This is how we have formulated our methodologies. At Darul Qasim in Chicago, in our curriculum, we teach Bukhari, Muslim, Tirmidhi, we teach tafsir, etc. But the ultimate goal is to re-establish the principle that our deen is based on the oral tradition because we are the ummah of al-Nabiyul ummi, and we are followers of the ummiyyun.
When we apply this criteria to ilm al-kalam (dialectical theology), you will see that it developed after the second century as a science, as a discipline (there are many reasons why it developed at that time, and while the chronology is a necessary component of the discussion, we don’t have time for that here). What I’m saying is that the purpose of kalam was to defend the aqidah (creed) that was in the oral tradition. The purpose of kalam was not to bring new aqidah to the table. Ilm al-kalam is to prove that the methodology of learning through the books is to understand the oral tradition of the sahaba and the tabi’un. In order to preserve that tradition, we established a discipline so that people would not fall into the bida’ [plural of bid’ah, meaning heretical innovations]. These innovations were intellectual. These innovations were academic. It was because of those academic, intellectual innovations that the ulama [scholars], starting with Abul Hasan Al-Ash’ari and others with him, began to defend the true aqidah of the Prophet ﷺ, the sahaba, and the tabi’un.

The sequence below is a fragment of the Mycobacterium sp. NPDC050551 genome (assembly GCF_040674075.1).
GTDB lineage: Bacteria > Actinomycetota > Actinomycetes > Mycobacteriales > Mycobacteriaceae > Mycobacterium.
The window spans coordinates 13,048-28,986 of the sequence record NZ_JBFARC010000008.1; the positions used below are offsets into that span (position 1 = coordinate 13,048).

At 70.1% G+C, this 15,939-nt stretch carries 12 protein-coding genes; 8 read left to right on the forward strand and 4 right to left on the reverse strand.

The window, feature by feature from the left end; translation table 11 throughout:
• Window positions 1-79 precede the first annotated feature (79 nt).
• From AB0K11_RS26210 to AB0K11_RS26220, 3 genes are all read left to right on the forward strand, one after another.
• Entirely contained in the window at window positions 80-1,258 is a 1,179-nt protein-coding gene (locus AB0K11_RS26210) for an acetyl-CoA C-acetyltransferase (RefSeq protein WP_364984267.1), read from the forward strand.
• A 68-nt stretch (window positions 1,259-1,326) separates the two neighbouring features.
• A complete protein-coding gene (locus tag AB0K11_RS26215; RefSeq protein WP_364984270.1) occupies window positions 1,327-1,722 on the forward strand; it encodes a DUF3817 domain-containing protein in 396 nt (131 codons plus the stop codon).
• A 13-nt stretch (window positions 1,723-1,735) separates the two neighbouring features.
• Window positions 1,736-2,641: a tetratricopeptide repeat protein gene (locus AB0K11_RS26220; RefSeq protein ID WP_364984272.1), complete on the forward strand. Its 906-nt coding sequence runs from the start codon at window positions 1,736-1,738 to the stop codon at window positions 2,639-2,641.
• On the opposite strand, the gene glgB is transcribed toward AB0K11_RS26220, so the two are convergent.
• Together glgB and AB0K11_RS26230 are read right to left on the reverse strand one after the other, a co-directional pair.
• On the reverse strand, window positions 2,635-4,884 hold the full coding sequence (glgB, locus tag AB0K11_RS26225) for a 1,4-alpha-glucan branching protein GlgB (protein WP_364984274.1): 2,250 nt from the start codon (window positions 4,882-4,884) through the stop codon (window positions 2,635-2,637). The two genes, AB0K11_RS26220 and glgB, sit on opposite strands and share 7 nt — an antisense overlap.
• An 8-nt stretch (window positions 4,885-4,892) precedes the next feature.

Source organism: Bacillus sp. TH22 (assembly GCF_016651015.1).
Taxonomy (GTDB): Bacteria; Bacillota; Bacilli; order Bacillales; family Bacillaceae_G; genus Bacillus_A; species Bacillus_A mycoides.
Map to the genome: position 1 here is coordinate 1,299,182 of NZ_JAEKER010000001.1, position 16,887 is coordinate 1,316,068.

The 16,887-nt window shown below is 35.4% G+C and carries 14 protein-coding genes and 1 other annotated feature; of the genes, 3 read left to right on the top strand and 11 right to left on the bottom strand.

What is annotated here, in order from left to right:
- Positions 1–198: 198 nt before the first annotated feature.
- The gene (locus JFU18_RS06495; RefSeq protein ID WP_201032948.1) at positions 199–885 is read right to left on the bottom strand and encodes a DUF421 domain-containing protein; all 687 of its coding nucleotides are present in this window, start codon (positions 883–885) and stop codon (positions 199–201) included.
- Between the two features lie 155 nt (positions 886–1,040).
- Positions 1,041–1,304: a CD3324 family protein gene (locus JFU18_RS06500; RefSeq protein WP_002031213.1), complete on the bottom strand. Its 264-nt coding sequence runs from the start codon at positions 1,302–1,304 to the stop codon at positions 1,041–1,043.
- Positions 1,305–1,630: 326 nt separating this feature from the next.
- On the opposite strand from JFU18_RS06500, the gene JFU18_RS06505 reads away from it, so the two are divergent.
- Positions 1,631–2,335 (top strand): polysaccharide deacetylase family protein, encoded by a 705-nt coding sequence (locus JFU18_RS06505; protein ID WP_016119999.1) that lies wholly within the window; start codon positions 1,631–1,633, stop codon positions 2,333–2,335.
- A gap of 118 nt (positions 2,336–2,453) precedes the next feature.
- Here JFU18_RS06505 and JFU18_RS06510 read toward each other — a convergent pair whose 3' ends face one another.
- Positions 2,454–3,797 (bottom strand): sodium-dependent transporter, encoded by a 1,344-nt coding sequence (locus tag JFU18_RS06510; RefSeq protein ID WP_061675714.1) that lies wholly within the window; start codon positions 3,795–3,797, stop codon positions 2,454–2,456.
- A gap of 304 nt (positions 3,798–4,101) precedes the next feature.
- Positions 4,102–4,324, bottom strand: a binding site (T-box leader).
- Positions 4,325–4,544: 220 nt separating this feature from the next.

In this vein, we see the emergence of Abul Mansur al-Maturidi. The Maturidi position in kalam is essentially from Imam Abu Hanifa. Imam Abu Hanifa being from the oral tradition, and his student Imam Maturidi being from the written tradition. The statements that Imam Maturidi came up with and the ideas that he presented primarily originated from Abu Hanifa himself. That is why Abul Mu’in Al-Nasafi says in his Tabsirat al-Adilla, “the custom of the people was to take from knowledge of Abu Hanifa and his views.” So we see that the Maturidi tradition really is a representation of Abu Hanifa’s positions on many issues. This is how we reconcile the idea between the written tradition and the oral tradition where Imam Abu Hanifa, being from the tabi’un, relied on the oral tradition in order to learn and to teach. We see the extension of that through the teachings of Imam Maturidi.
Bioethics and Theology